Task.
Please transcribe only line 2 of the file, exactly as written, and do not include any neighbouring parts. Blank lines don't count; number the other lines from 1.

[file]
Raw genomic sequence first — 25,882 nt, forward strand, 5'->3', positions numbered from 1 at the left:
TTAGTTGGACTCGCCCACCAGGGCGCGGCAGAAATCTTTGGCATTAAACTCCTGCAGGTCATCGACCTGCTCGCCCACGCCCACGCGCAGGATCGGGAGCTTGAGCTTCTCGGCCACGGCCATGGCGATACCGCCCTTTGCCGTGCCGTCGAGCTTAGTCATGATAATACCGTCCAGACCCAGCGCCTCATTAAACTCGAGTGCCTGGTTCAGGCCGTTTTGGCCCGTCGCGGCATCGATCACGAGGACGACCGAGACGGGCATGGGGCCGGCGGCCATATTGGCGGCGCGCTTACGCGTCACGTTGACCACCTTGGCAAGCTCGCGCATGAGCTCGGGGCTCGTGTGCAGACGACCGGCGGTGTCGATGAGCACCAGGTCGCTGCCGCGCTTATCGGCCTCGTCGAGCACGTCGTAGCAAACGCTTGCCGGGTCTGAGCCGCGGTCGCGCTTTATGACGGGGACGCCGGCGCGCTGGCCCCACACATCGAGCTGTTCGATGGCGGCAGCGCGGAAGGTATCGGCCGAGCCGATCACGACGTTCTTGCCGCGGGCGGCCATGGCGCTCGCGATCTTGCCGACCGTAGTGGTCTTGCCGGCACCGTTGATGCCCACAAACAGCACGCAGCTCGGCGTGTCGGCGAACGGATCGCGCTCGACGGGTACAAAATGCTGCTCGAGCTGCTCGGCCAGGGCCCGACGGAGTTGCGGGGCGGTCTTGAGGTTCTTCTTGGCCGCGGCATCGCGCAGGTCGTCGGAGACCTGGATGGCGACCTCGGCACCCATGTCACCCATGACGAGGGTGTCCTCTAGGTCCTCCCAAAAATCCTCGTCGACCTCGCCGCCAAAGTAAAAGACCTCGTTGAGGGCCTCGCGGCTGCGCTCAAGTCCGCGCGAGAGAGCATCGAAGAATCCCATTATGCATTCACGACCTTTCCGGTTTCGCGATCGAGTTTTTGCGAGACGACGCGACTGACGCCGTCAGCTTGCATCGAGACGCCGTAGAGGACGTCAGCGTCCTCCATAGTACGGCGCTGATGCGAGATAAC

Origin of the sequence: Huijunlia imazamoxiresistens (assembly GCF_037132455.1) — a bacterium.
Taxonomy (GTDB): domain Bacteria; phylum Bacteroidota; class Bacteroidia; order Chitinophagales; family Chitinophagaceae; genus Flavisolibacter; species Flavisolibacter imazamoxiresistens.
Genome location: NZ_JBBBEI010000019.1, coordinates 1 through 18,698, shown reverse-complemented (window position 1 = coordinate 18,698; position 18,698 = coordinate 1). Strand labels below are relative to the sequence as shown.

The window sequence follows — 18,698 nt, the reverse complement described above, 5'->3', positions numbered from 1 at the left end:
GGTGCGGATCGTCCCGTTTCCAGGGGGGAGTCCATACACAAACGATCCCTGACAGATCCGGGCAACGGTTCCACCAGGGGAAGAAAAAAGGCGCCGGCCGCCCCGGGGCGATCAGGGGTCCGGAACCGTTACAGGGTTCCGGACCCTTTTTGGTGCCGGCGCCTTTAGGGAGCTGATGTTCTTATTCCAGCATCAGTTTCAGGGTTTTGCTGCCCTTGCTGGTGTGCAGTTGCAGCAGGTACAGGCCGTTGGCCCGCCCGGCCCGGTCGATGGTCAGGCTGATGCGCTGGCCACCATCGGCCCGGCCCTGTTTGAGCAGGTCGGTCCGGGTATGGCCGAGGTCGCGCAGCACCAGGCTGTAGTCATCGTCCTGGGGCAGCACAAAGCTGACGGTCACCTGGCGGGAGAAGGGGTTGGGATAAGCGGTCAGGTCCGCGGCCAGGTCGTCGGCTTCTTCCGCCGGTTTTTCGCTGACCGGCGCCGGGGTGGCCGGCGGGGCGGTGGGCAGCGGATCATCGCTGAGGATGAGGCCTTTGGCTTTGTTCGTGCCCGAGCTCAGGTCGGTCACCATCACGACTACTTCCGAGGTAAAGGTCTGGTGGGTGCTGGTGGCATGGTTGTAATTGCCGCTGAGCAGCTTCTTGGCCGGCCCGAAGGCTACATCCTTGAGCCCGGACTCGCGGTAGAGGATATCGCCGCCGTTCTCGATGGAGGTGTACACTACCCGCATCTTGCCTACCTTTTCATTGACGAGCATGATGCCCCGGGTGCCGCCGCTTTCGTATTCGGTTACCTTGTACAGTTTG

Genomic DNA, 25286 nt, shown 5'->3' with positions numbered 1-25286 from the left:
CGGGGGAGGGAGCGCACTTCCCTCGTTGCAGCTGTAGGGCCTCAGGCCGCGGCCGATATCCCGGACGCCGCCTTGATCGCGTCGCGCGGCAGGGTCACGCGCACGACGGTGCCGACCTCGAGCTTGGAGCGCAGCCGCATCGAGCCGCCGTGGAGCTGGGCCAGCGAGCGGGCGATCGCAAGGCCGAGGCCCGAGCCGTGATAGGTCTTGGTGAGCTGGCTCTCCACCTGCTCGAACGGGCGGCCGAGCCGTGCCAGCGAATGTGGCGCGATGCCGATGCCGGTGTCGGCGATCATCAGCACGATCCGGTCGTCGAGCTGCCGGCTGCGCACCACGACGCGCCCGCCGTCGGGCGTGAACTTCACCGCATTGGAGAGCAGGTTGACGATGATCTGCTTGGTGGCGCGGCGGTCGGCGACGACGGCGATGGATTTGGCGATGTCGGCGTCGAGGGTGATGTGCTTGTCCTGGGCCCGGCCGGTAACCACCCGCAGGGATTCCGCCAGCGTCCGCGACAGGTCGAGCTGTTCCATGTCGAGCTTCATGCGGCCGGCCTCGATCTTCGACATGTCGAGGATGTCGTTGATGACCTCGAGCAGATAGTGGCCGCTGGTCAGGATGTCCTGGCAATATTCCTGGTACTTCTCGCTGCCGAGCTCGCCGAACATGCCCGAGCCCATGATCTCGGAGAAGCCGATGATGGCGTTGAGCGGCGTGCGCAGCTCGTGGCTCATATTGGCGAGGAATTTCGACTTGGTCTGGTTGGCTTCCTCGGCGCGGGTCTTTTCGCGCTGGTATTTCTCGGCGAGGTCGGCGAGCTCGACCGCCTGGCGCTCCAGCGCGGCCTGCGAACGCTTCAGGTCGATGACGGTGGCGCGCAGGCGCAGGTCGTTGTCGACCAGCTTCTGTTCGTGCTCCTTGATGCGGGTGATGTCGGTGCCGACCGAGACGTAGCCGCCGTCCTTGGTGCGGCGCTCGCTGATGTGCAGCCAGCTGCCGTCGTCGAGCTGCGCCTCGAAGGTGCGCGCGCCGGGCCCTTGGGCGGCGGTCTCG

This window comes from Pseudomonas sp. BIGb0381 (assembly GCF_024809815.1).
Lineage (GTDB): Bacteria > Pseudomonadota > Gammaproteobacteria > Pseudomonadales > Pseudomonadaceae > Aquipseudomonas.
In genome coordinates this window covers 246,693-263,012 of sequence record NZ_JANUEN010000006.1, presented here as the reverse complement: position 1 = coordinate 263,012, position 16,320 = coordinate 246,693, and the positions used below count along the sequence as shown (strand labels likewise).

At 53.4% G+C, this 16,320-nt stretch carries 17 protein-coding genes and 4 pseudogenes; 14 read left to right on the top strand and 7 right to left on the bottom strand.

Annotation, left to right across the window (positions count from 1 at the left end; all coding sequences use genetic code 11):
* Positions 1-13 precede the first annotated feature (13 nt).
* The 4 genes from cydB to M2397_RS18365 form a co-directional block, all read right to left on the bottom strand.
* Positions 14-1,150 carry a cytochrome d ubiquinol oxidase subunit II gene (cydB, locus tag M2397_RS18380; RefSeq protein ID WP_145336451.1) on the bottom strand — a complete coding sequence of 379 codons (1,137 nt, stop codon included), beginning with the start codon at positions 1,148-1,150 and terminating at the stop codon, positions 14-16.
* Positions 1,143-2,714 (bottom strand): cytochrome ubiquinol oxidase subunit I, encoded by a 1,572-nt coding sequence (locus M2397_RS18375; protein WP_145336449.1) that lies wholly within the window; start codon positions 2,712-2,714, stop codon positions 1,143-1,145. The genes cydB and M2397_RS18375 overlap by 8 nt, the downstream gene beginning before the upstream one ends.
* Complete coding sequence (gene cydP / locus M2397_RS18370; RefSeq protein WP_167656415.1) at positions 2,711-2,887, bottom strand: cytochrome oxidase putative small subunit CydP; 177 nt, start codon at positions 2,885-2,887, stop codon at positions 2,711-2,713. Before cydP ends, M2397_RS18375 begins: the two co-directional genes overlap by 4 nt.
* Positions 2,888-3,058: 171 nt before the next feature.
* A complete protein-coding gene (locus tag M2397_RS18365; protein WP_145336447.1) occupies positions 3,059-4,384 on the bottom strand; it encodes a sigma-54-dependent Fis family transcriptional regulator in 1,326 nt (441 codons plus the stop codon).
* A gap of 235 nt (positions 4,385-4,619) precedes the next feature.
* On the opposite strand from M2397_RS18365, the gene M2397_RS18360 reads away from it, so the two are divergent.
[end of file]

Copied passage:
TTAGTTGGACTCGCCCACCAGGGCGCGGCAGAAATCTTTGGCATTAAACTCCTGCAGGTCATCGACCTGCTCGCCCACGCCCACGCGCAGGATCGGGAGCTTGAGCTTCTCGGCCACGGCCATGGCGATACCGCCCTTTGCCGTGCCGTCGAGCTTAGTCATGATAATACCGTCCAGACCCAGCGCCTCATTAAACTCGAGTGCCTGGTTCAGGCCGTTTTGGCCCGTCGCGGCATCGATCACGAGGACGACCGAGACGGGCATGGGGCCGGCGGCCATATTGGCGGCGCGCTTACGCGTCACGTTGACCACCTTGGCAAGCTCGCGCATGAGCTCGGGGCTCGTGTGCAGACGACCGGCGGTGTCGATGAGCACCAGGTCGCTGCCGCGCTTATCGGCCTCGTCGAGCACGTCGTAGCAAACGCTTGCCGGGTCTGAGCCGCGGTCGCGCTTTATGACGGGGACGCCGGCGCGCTGGCCCCACACATCGAGCTGTTCGATGGCGGCAGCGCGGAAGGTATCGGCCGAGCCGATCACGACGTTCTTGCCGCGGGCGGCCATGGCGCTCGCGATCTTGCCGACCGTAGTGGTCTTGCCGGCACCGTTGATGCCCACAAACAGCACGCAGCTCGGCGTGTCGGCGAACGGATCGCGCTCGACGGGTACAAAATGCTGCTCGAGCTGCTCGGCCAGGGCCCGACGGAGTTGCGGGGCGGTCTTGAGGTTCTTCTTGGCCGCGGCATCGCGCAGGTCGTCGGAGACCTGGATGGCGACCTCGGCACCCATGTCACCCATGACGAGGGTGTCCTCTAGGTCCTCCCAAAAATCCTCGTCGACCTCGCCGCCAAAGTAAAAGACCTCGTTGAGGGCCTCGCGGCTGCGCTCAAGTCCGCGCGAGAGAGCATCGAAGAATCCCATTATGCATTCACGACCTTTCCGGTTTCGCGATCGAGTTTTTGCGAGACGACGCGACTGACGCCGTCAGCTTGCATCGAGACGCCGTAGAGGACGTCAGCGTCCTCCATAGTACGGCGCTGATGCGAGATAAC